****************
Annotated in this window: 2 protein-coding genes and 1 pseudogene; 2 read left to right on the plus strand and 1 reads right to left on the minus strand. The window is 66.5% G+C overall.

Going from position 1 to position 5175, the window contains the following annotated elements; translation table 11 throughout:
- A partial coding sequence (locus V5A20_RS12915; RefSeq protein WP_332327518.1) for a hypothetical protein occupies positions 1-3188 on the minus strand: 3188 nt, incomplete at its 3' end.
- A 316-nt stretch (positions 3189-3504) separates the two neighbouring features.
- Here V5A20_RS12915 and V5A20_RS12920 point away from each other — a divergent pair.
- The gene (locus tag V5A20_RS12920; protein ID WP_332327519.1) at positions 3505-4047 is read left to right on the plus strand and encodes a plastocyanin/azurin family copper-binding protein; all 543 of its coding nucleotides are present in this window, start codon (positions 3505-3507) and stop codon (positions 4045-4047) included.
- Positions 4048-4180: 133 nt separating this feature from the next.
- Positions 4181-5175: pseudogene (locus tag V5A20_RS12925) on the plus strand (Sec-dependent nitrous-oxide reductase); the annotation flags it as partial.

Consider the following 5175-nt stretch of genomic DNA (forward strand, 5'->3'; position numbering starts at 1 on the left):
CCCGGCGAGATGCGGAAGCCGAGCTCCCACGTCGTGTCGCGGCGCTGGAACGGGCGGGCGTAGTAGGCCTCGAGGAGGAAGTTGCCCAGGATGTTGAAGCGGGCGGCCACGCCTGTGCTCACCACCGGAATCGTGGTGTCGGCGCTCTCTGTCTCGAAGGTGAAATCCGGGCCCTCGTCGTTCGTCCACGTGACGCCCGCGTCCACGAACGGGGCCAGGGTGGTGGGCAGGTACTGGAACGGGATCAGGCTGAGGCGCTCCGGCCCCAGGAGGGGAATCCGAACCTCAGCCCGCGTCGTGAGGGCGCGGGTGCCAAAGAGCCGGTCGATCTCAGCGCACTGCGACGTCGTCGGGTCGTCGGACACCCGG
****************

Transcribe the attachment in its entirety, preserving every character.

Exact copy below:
Annotated in this window: 2 protein-coding genes and 1 pseudogene; 2 read left to right on the plus strand and 1 reads right to left on the minus strand. The window is 66.5% G+C overall.

Going from position 1 to position 5175, the window contains the following annotated elements; translation table 11 throughout:
- A partial coding sequence (locus V5A20_RS12915; RefSeq protein WP_332327518.1) for a hypothetical protein occupies positions 1-3188 on the minus strand: 3188 nt, incomplete at its 3' end.
- A 316-nt stretch (positions 3189-3504) separates the two neighbouring features.
- Here V5A20_RS12915 and V5A20_RS12920 point away from each other — a divergent pair.
- The gene (locus tag V5A20_RS12920; protein ID WP_332327519.1) at positions 3505-4047 is read left to right on the plus strand and encodes a plastocyanin/azurin family copper-binding protein; all 543 of its coding nucleotides are present in this window, start codon (positions 3505-3507) and stop codon (positions 4045-4047) included.
- Positions 4048-4180: 133 nt separating this feature from the next.
- Positions 4181-5175: pseudogene (locus tag V5A20_RS12925) on the plus strand (Sec-dependent nitrous-oxide reductase); the annotation flags it as partial.

Consider the following 5175-nt stretch of genomic DNA (forward strand, 5'->3'; position numbering starts at 1 on the left):
CCCGGCGAGATGCGGAAGCCGAGCTCCCACGTCGTGTCGCGGCGCTGGAACGGGCGGGCGTAGTAGGCCTCGAGGAGGAAGTTGCCCAGGATGTTGAAGCGGGCGGCCACGCCTGTGCTCACCACCGGAATCGTGGTGTCGGCGCTCTCTGTCTCGAAGGTGAAATCCGGGCCCTCGTCGTTCGTCCACGTGACGCCCGCGTCCACGAACGGGGCCAGGGTGGTGGGCAGGTACTGGAACGGGATCAGGCTGAGGCGCTCCGGCCCCAGGAGGGGAATCCGAACCTCAGCCCGCGTCGTGAGGGCGCGGGTGCCAAAGAGCCGGTCGATCTCAGCGCACTGCGACGTCGTCGGGTCGTCGGACACCCGG